By Ben Butkus
Scientists from Eurofins' GeneScan business have developed and validated a multiplex real-time PCR assay to screen for the presence of genetically modified organisms in food, feed, and seed.
The assay is the first example of a hexaplex real-time PCR assay using Applied Biosystems (part of Life Technologies) TaqMan probes, and is expected to reduce the time and cost associated with current GMO screening methods without compromising sensitivity, according to one of the scientists.
Eurofins GeneScan has been offering the assay as part of its testing service laboratory in Germany for the past few months, and may eventually commercialize an assay kit, the researcher said.
The assay, which is described in a paper published in the Jan. 26 online edition of Analytical and Bioanalytical Chemistry, was able to detect more than 100 approved GMOs, including all currently commercialized GM soybean and maize products, Christoph Bahrdt, a Eurofins GeneScan researcher and corresponding author on the paper, told PCR Insider in an email last week.
"The increasing complexity of genetic modifications in [GMOs] approved for commercial use and for field trials demands new time- and cost-efficient detection methods," Bahrdt said. "To fulfill legal requirements for placing food and feed products on the market, new routine testing assays have to combine broad screening methods and specific identification of GMOs lacking common screening elements."
Several multiplex assays for GMO detection using conventional PCR have been described in the literature and have met with success; however, real-time PCR offers advantages such as a higher level of automation and the integration of PCR and detection in a closed system, thereby reducing contamination, according to the researchers.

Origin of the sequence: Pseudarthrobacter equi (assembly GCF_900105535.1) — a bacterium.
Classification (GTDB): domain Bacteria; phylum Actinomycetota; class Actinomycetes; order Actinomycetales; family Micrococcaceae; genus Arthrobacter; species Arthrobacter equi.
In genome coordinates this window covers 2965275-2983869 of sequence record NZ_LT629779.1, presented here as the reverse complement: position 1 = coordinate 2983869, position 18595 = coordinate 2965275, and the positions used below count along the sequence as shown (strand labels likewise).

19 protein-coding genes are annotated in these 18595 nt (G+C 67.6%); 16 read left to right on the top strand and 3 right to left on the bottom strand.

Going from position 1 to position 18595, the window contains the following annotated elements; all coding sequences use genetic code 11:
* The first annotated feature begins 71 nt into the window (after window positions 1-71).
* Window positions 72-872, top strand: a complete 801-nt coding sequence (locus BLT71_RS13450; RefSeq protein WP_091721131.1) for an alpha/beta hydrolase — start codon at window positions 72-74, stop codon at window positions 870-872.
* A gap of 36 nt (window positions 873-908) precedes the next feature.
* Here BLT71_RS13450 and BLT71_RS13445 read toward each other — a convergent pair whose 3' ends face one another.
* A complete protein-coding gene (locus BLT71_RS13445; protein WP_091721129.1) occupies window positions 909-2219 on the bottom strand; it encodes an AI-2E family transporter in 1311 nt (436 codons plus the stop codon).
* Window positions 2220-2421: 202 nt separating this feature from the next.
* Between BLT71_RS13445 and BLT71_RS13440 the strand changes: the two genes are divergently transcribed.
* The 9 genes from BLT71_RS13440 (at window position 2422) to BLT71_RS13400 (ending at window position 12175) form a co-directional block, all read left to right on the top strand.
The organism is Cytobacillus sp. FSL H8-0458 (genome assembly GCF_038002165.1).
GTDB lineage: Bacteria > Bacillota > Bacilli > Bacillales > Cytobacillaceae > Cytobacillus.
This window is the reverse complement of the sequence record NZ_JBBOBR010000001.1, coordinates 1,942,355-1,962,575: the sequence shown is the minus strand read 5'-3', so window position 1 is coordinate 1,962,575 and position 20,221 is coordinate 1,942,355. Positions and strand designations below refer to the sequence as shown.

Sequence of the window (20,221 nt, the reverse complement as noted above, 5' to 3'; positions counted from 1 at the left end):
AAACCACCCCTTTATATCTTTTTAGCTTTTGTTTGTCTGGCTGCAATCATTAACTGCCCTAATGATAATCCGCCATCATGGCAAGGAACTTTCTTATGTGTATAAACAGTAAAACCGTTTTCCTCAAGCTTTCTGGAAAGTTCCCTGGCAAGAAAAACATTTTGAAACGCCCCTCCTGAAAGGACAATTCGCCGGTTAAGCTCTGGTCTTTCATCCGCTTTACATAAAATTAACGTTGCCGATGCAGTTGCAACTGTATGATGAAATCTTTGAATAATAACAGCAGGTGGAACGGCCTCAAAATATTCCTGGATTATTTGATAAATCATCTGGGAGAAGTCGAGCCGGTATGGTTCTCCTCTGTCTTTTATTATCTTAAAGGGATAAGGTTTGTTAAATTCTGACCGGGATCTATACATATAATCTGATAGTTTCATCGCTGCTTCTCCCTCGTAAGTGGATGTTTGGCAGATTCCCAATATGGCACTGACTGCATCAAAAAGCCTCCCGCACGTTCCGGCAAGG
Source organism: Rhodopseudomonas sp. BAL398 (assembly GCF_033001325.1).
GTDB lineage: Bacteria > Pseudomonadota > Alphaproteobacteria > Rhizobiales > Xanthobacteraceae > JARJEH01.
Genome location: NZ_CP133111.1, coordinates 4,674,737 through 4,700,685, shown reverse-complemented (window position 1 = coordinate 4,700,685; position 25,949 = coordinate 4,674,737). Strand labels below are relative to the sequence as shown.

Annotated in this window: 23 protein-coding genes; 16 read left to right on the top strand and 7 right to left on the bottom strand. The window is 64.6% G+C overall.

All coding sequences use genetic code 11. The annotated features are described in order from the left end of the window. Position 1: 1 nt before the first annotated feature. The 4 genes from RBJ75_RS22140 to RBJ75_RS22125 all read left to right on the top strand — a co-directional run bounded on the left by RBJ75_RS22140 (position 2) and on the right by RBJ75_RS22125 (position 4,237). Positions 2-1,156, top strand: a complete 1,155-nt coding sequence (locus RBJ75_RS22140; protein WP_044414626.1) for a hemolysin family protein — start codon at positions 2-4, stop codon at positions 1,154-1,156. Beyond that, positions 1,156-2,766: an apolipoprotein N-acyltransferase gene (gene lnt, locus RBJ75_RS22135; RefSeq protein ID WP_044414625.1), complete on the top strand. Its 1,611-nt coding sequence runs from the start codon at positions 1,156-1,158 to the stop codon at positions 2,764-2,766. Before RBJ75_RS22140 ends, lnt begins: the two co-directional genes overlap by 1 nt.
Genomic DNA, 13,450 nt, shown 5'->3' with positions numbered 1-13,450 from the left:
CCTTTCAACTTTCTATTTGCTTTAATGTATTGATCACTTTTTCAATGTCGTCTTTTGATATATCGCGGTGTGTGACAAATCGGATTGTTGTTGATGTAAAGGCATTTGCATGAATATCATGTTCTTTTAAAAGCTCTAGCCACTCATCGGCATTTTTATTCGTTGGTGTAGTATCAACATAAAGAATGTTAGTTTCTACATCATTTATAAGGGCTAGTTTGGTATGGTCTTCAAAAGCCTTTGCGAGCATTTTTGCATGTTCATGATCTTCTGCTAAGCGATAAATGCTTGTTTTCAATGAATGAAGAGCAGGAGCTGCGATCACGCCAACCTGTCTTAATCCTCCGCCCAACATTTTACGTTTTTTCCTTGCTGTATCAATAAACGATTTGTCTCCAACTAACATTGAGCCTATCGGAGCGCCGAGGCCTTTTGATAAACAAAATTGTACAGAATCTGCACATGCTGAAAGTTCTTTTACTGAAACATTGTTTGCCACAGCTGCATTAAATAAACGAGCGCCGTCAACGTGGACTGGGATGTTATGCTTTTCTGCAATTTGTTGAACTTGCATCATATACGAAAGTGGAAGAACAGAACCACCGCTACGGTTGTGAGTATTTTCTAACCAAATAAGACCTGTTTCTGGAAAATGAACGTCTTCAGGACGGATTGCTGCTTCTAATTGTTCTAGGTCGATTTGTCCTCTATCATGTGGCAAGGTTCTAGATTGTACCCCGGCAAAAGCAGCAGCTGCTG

However, multiplexing real-time PCR assays presents its own set of challenges, in particular fluorescence dye crosstalk. "In a multiplex assay, the optimum combination of reporter dyes, which can vary from instrument to instrument, is of particular importance," the researchers wrote in their paper. As such, "in real-time PCR, the number of targets for multiplexing is mainly restricted to the real-time PCR platform constraints."
"To our knowledge, the highest multiplex level of a published real-time PCR assay for GMO detection based on TaqMan technology is quadruplex," the researchers added.
To overcome these limitations, the Eurofins GeneScan scientists chose a combination of fluorophores for probe labeling and filter sets for a Stratagene (now part of Agilent) Mx3005P qPCR system that would result in minimal overlap in emission spectra.
This allowed them to create an assay that could detect five GMO gene elements: cauliflower mosaic virus 35S promoter; Agrobacterium tumefaciens NOS terminator; figwort mosaic virus 34S promoter; and two construct-specific sequences present in novel GM soybean and maize that lack common screening elements. The sixth detection system was for an internal positive control that was used to indicate the presence or absence of PCR-inhibiting substances.
The PCR platform used by the researchers only has five detection channels, so the researchers used one detection channel twice. Still, there was no significant crosstalk between detection channels, according to the scientists.
Overall, the scientists demonstrated a limit of detection of no more than 10 target copies and a sensitivity of no more than 10 target copies of each GMO detection system in "highly asymmetrical target situations in the presence of 1,000 copies of all other GMO targets of each detection channel," they wrote.
What's more, Bahrdt told PCR Insider that the two modification-specific primer sets used in the process provided further information about the presence of two GMOs so far not detectable by widely used screening approaches.
Bahrdt added that the hexaplex assay "meets the current demands in routine testing," which include time- and cost-efficiency; the ability to detect GMOs in a wide range of processed and unprocessed food, feed, and seed samples; high sensitivity; low risk of contamination; and efficient processing.
Eurofins Scientific is an international group of laboratories providing testing and support services to the pharmaceutical, food, environmental, and consumer products industries.
It acquired GeneScan in 2003 in order to provide analytical tools to the agrifood industry to detect GMOs.
Bahrdt said that "the hexaplex screening assay, as published, [has been] successfully running in our routine testing service laboratory for months. He added that Eurofins GeneScan "provides a broad portfolio of kits for sale and we may introduce the hexaplex screening assay as kit in our portfolio for commercialization."